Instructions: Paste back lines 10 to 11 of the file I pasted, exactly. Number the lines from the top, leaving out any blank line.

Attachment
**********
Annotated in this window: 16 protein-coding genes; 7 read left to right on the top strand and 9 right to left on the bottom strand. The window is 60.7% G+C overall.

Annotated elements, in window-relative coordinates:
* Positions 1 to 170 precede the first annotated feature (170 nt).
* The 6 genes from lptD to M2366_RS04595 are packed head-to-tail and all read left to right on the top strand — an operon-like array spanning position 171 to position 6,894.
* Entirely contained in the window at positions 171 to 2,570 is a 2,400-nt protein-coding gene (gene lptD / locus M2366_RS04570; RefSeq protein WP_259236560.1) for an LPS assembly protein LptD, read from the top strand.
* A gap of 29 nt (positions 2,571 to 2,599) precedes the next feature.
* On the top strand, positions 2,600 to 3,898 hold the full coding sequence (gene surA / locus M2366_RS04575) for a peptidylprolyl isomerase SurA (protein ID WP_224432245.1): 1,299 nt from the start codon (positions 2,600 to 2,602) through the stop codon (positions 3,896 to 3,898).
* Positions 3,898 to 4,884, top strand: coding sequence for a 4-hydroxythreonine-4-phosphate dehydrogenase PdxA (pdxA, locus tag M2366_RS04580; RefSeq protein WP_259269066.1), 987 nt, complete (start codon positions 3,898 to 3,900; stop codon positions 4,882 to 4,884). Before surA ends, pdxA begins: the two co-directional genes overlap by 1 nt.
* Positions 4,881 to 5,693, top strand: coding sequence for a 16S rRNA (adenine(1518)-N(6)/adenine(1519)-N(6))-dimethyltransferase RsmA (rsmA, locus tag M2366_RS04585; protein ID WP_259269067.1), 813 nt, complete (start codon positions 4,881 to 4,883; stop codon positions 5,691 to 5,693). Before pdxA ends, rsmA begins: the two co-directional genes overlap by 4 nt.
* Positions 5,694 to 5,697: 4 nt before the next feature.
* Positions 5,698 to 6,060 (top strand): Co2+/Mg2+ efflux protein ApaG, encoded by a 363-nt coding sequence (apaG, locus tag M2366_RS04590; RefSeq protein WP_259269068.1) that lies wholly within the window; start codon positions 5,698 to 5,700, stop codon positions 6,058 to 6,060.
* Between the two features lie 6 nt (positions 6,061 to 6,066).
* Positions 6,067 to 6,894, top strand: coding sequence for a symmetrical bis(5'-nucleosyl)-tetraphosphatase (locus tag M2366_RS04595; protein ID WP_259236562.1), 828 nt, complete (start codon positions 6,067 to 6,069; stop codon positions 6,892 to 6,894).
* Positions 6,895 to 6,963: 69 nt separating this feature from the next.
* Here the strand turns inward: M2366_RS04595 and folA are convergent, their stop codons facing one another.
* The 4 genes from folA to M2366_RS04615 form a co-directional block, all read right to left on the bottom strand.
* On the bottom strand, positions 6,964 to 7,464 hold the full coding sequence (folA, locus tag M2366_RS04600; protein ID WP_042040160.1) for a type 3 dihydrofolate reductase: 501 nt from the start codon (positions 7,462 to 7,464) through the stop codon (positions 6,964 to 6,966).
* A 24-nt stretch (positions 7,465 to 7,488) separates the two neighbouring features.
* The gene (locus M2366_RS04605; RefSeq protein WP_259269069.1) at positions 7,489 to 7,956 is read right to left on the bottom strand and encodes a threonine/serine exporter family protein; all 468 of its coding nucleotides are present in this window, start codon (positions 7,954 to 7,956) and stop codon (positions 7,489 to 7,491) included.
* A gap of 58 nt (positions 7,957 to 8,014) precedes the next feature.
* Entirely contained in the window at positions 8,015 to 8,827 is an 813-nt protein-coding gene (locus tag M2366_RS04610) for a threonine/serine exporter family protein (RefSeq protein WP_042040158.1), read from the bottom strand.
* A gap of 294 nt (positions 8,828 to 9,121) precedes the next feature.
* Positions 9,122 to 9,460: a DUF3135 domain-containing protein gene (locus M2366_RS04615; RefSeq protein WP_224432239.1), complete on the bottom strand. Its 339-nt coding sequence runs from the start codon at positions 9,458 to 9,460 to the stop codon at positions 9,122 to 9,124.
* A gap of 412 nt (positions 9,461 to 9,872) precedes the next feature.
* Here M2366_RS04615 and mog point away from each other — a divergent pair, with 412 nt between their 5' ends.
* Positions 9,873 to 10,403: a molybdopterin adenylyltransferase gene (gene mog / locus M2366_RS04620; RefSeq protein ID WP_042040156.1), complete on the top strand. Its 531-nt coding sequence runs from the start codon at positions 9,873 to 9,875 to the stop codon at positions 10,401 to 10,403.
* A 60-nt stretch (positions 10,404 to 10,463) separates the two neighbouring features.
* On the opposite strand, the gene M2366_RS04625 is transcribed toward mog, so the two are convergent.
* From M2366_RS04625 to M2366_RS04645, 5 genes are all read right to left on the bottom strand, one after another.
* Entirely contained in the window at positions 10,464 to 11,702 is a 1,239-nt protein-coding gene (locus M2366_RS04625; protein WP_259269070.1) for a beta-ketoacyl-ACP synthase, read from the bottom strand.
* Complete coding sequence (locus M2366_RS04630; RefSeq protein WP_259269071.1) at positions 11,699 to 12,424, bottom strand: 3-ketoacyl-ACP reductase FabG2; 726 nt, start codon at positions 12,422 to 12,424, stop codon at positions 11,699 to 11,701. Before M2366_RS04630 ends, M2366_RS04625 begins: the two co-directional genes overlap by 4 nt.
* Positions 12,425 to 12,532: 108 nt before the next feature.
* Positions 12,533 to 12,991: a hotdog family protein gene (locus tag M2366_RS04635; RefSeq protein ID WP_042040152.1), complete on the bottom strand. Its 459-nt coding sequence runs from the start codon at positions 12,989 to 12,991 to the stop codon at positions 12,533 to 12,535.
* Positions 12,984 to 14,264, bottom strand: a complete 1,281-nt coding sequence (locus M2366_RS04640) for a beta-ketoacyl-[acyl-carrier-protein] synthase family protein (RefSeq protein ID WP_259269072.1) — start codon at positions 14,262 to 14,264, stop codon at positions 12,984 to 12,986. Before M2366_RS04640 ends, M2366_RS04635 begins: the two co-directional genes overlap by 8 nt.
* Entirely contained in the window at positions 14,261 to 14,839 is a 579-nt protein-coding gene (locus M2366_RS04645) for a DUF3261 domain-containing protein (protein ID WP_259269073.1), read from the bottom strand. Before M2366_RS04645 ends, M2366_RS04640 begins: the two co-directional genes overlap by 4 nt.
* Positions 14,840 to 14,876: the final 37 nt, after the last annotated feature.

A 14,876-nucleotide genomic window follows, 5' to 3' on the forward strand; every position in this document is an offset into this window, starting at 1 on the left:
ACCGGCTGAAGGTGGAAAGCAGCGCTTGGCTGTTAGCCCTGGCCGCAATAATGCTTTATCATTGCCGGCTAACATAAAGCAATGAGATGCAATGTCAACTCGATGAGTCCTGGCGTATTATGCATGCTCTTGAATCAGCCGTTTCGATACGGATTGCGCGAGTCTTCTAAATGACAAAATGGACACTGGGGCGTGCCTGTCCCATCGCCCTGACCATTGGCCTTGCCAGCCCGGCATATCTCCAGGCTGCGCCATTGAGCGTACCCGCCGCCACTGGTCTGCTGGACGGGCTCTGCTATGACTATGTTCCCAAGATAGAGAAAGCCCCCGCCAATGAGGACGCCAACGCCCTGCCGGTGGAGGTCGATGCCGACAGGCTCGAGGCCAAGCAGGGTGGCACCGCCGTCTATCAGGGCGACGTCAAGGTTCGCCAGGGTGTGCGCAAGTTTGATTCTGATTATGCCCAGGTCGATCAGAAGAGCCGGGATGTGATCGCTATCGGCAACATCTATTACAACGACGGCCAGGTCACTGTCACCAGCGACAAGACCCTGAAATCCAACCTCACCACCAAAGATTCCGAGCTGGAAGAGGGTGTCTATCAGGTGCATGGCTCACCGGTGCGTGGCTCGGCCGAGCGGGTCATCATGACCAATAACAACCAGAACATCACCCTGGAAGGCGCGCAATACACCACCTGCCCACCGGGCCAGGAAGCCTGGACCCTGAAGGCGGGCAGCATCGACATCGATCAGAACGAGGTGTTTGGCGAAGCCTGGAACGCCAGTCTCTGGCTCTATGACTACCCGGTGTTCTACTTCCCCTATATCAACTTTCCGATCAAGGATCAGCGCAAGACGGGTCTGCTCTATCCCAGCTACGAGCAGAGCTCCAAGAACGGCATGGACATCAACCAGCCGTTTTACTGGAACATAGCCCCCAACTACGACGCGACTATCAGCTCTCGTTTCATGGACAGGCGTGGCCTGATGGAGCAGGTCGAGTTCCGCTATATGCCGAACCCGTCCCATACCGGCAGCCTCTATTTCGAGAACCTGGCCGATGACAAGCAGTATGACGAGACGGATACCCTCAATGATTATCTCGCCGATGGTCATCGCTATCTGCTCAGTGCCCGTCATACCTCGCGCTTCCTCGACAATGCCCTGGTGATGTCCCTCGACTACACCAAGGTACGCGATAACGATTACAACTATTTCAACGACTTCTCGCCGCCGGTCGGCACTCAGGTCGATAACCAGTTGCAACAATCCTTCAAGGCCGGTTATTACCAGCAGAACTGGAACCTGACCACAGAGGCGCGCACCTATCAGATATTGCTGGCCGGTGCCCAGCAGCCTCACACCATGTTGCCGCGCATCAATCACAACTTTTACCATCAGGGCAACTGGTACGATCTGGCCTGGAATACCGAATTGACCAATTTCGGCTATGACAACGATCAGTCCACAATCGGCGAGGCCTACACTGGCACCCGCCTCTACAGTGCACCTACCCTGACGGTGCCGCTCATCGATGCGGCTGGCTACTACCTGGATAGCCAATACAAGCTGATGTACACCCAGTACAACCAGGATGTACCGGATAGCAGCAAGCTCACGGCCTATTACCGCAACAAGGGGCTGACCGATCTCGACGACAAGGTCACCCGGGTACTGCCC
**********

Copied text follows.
* Positions 5,694 to 5,697: 4 nt before the next feature.
* Positions 5,698 to 6,060 (top strand): Co2+/Mg2+ efflux protein ApaG, encoded by a 363-nt coding sequence (apaG, locus tag M2366_RS04590; RefSeq protein WP_259269068.1) that lies wholly within the window; start codon positions 5,698 to 5,700, stop codon positions 6,058 to 6,060.